Delegates at the convention in the USLAW network then called for substituting the phrase “rapid withdrawal” of the troops. Knowing a fight was in store, and suddenly unsure of their ability to win it, AFL-CIO staff agreed. When the proposal for rapid withdrawal was put on the floor, Paulson made clear that “when you say ‘rapidly,’ that would be the same as ‘immediately’ — and that is why we are going to support this resolution.” The new language was adopted with the votes of an overwhelming majority.
The resolution marks a watershed moment in modern US labor history. It is the product of grassroots action at the bottom of the US labor movement, not a directive from top leaders. The call for bringing the troops home echoes the sentiments of thousands of ordinary workers and union members, whose children and family have been called on to fight the war. A growing number, now a majority in US unions, believe the best way to protect them is to bring them home.
The war in Iraq never had much credibility as an effort to find weapons of mass destruction, since none were ever found. The administration’s claim that it is fighting to bring democracy to Iraqi people inspires a similar disbelief. After five years of administration attacks, none but the most diehard of Bush’s supporters have much faith left in his pro-democracy pronouncements.
Over the last year, however, the Iraqis themselves have provided a new way of looking at the occupation’s anti-democratic impact. American military authorities, they told US union members, have banned labor organization in oil fields, factories and other Iraqi public enterprises. Meanwhile, Bush political operatives have begun to engineer the sell off of those enterprises to foreign corporations, with a potential loss of thousands of jobs – and the income needed to rebuild the country.
“This is not liberation. It is occupation,” said Ghasib Hassan, a leader of the Iraqi Federation of Trade Unions, one of the unions that sent its members to speak in the US. “At the beginning of the 21st century, we thought we’d seen the end of colonies, but now we’re entering a new era of colonization.”
Rapid withdrawal means more than just bringing US soldiers home. Calling for it puts American workers on the side of Iraqis, as they resist the transformation of their country for the benefit of a wealthy global elite.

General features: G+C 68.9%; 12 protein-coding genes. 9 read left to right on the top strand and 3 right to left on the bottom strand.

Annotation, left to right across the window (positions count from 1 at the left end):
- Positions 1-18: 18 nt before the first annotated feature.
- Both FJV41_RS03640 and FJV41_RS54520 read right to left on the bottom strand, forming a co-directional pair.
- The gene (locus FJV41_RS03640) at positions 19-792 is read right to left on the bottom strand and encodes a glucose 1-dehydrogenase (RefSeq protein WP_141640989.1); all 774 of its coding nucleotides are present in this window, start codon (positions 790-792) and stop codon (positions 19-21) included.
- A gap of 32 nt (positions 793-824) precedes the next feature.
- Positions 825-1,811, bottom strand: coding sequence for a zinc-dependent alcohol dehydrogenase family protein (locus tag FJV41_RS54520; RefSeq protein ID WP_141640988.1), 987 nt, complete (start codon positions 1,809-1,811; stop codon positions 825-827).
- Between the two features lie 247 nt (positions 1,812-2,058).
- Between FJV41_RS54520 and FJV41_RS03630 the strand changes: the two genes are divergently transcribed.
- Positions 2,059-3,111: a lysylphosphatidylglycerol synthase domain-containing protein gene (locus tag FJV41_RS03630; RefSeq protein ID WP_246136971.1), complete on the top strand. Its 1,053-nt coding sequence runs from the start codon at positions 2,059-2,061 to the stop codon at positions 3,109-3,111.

The debate over Iraq highlights an important problem, however. Union members are becoming more sophisticated, and better at understanding the way global issues, from war to trade, affect the lives of people in the streets of US cities. But the percentage of union members is declining, and the organization they need to put that understanding into practice is getting smaller. Deeper political awareness alone will not change the world.
In the months leading to the convention, therefore, Iraq was not the main subject of debate in unions. In fact, it was often submerged in a much different discussion, where participants mostly talked about a crisis of survival. The proposals for changing the direction of US unions, which finally culminated in the split, had very little to do with foreign policy, and much more with the structural problems that keep unions from acting effectively.
The best local example of the issues at stake is the yearlong saga of San Francisco’s hotel workers. Inspired by the idea of unions in many cities around the country sitting down at the same time with giant hotel operators, hotel workers nationally are demanding a common expiration date for all their labor agreements – in 2006. Most have won it – San Francisco is the main holdout.
The city’s Multi Employer Group refuses to agree. They represent hotel operators, including multibillion-dollar corporations like Hilton, Intercontinental, Starwood and Hyatt, who manage hotel properties around the country and the world. They understand that if the union orms a common front of workers in city after city, they’ll be able to win a new standard of living that individual local unions can’t achieve on their own.
Hotel workers are also trying to avoid the bitter experience of grocery workers in Los Angeles two years go. There 40,000 workers struck the grocery chains of Safeway, Albertsons and Ralph’s throughout southern California for five months. In the end, however, they were forced to accept substantially lower wages and conditions because the chains kept stores open, making profits, in the rest of the country. The lesson for unions here was that regional bargaining with huge multinational companies no longer works. What was lacking was solidarity – the ability to act together.